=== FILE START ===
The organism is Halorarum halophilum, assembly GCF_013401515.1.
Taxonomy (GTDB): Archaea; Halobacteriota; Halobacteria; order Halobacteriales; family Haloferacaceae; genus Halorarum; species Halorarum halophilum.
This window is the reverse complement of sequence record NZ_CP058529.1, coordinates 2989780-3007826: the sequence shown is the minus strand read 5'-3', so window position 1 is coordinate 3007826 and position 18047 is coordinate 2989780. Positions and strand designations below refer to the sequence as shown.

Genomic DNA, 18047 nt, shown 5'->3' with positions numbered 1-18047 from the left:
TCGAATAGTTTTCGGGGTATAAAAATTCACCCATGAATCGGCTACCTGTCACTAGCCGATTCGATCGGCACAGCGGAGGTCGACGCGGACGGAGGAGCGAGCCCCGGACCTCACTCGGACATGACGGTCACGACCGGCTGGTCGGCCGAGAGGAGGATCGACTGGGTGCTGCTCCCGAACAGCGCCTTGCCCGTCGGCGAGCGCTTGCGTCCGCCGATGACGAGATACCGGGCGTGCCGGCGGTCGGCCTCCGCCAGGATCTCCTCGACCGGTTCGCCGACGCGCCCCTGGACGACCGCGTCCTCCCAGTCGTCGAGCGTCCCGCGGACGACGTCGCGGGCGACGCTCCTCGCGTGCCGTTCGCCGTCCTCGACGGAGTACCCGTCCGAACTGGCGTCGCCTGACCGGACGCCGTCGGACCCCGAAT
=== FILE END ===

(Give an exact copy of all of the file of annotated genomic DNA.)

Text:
The organism is Halorarum halophilum, assembly GCF_013401515.1.
Taxonomy (GTDB): Archaea; Halobacteriota; Halobacteria; order Halobacteriales; family Haloferacaceae; genus Halorarum; species Halorarum halophilum.
This window is the reverse complement of sequence record NZ_CP058529.1, coordinates 2989780-3007826: the sequence shown is the minus strand read 5'-3', so window position 1 is coordinate 3007826 and position 18047 is coordinate 2989780. Positions and strand designations below refer to the sequence as shown.

Genomic DNA, 18047 nt, shown 5'->3' with positions numbered 1-18047 from the left:
TCGAATAGTTTTCGGGGTATAAAAATTCACCCATGAATCGGCTACCTGTCACTAGCCGATTCGATCGGCACAGCGGAGGTCGACGCGGACGGAGGAGCGAGCCCCGGACCTCACTCGGACATGACGGTCACGACCGGCTGGTCGGCCGAGAGGAGGATCGACTGGGTGCTGCTCCCGAACAGCGCCTTGCCCGTCGGCGAGCGCTTGCGTCCGCCGATGACGAGATACCGGGCGTGCCGGCGGTCGGCCTCCGCCAGGATCTCCTCGACCGGTTCGCCGACGCGCCCCTGGACGACCGCGTCCTCCCAGTCGTCGAGCGTCCCGCGGACGACGTCGCGGGCGACGCTCCTCGCGTGCCGTTCGCCGTCCTCGACGGAGTACCCGTCCGAACTGGCGTCGCCTGACCGGACGCCGTCGGACCCCGAAT